What can designers learn from painters?

Graphic design is more about organization.  Painting is usually more about expression.  A balance of organization and expression in art and design leads to successful outcomes.

Edge quality in painting is a big deal.

It’s one of those things that separate the good from the best.  The edge quality in graphic design is often hard edge due to the nature of the tools.  Photographic images incorporated into your layout as a design element can totally transform your work from an austere crisp graphic to something that is more expressive and appealing. This will keep your audience looking at your message longer.

All lines are not created equal.

Good line quality is important because it can support the visual communication of an idea from a poster or website. Painters use tools that immediately allow them more expression in contrast to a designer who usually works digitally and spends a lot of the time with hard edge picture boxes.  It may not be appropriate for every project but when possible, experimenting with line quality can dramatically impact the quality of your designs.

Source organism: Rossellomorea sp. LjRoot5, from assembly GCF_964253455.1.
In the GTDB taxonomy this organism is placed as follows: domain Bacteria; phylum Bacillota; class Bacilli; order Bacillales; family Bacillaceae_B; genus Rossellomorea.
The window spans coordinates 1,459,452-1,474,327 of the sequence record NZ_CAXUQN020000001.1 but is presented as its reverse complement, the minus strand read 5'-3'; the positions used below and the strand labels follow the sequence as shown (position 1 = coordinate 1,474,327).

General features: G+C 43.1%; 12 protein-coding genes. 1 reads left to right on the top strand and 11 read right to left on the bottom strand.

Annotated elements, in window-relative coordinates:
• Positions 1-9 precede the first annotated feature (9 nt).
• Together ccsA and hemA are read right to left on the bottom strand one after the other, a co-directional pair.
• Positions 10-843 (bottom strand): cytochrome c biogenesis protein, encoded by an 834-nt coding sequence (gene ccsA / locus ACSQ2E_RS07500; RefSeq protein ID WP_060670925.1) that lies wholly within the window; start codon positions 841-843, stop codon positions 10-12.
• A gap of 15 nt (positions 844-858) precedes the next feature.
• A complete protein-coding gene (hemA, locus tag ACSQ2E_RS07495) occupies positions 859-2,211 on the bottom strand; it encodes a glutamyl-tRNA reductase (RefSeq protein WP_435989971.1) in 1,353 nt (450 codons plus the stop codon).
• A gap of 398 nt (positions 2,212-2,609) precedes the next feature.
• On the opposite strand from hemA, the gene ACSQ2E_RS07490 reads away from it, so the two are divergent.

Pictured left to right: Chinese Reader for Beginners, With Exercises in Writing and Speaking James C. Nute, Arthur P. Lites, Stanford, California, 1942.  Lines, M Plus M Incorporated, New York, New York, 1991 and Endangered (series of six posters)
Sommese Design, State College, Pennsylvania, 1993.

What’s a compositional shape anyway?

At at the most rudimentary level, designers begin a layout by thinking in very graphic terms about the content, including proportion and compositional shapes.  How creative one can be with their compositional shapes and proportions depends on their ability to see and comprehend proportions. Many times when a design is lacking that special sauce, an adjustment to proportions is all that is needed.

For designs with character that stand out from the cookie cutter template solutions proliferating our visual field, think line quality, edge quality and keep up your drawing. For additional design resources visit the AIGA Archives.

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